emigrant vs migrant

raisingfink   Wednesday, June 02, 2004, 08:05 GMT
Does anyone know what's the difference between emigrant and migrant? The dictionary seems to give similar meanings. If they are the same, can you use the words interchangeably?

Might Mick   Wednesday, June 02, 2004, 09:02 GMT
The way I've always thought of it is, "migrant" is the general term that encompasses both "emigrant" and "immigrant".

"Emigrant" : To emigrate, meaning to leave one's original country
"Immigrant" : To immigrate, meaning to enter and settle in a new country.
SN from Ireland   Sunday, June 06, 2004, 13:55 GMT
I believe 'Migrant' is used like an adjective: a migrant worker. But you call the person an 'emigrant'.
Orion   Wednesday, June 09, 2004, 19:51 GMT
A migrant is a person who wanders around or moves from place to place. Can be a noun or an adjective to describe a noun.
"The migrant walked from town to town."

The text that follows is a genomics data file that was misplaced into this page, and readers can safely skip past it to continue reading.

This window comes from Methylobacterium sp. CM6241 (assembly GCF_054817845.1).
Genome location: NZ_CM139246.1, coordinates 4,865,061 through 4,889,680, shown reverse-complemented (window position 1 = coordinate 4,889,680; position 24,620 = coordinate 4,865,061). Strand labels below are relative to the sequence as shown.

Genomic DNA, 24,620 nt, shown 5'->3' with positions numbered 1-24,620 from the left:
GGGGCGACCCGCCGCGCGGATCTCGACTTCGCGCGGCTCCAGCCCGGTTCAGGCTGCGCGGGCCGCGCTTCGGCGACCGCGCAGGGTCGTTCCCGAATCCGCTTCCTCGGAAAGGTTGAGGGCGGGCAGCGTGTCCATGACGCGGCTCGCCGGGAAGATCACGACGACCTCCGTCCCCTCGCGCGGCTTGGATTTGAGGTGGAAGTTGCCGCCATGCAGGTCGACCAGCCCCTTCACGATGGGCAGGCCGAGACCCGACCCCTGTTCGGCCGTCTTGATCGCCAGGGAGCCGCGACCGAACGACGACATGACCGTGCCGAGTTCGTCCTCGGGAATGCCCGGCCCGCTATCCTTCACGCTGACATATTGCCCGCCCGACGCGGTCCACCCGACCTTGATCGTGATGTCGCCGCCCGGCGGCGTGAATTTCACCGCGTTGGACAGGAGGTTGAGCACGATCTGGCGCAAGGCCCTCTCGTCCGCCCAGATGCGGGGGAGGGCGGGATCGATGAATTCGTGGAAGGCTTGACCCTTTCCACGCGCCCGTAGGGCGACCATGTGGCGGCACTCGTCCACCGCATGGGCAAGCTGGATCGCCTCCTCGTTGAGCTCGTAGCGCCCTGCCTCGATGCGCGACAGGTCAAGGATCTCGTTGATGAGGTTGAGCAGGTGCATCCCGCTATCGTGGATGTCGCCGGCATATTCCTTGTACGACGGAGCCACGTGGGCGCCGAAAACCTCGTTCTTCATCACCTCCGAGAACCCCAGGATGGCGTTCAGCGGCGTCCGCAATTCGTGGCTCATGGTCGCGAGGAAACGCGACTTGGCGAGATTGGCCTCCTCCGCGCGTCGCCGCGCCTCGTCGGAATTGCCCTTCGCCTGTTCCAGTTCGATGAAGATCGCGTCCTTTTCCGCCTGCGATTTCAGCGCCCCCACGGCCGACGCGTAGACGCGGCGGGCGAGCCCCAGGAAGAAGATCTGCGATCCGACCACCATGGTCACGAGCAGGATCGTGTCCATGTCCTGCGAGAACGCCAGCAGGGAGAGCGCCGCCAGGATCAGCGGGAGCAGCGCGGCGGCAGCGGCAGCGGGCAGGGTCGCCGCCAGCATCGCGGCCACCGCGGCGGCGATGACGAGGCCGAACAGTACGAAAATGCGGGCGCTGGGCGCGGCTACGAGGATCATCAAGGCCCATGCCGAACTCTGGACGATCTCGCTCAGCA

" The migrant worker looked for jobs everywhere he traveled."

Just breaking the words up,
Emigrant is literally "One who moves out"
Immigrant is literally "One who moves in"
Harrow English School   Saturday, June 12, 2004, 17:30 GMT

The E is a prefix from the Lati "ex" meaning "out of".
The IM is a prefix from the Latin "in" meaning "in" or "into".

The verb "To migrate" means to move more or less permanently from one habitation to another.

The bird Hirundo rustica (in English, the Swallow) migrates to northern Europe from Africa in Springtime in order to breed in (e.g.) England, and spends the Summer there. It is an emigrant from Africa but an immigrant into England.

In Autumn the Swallow (with its newborn young) emigrates from England to Africa once more, where it is once more immigrant.

raisingfink   Monday, June 14, 2004, 00:29 GMT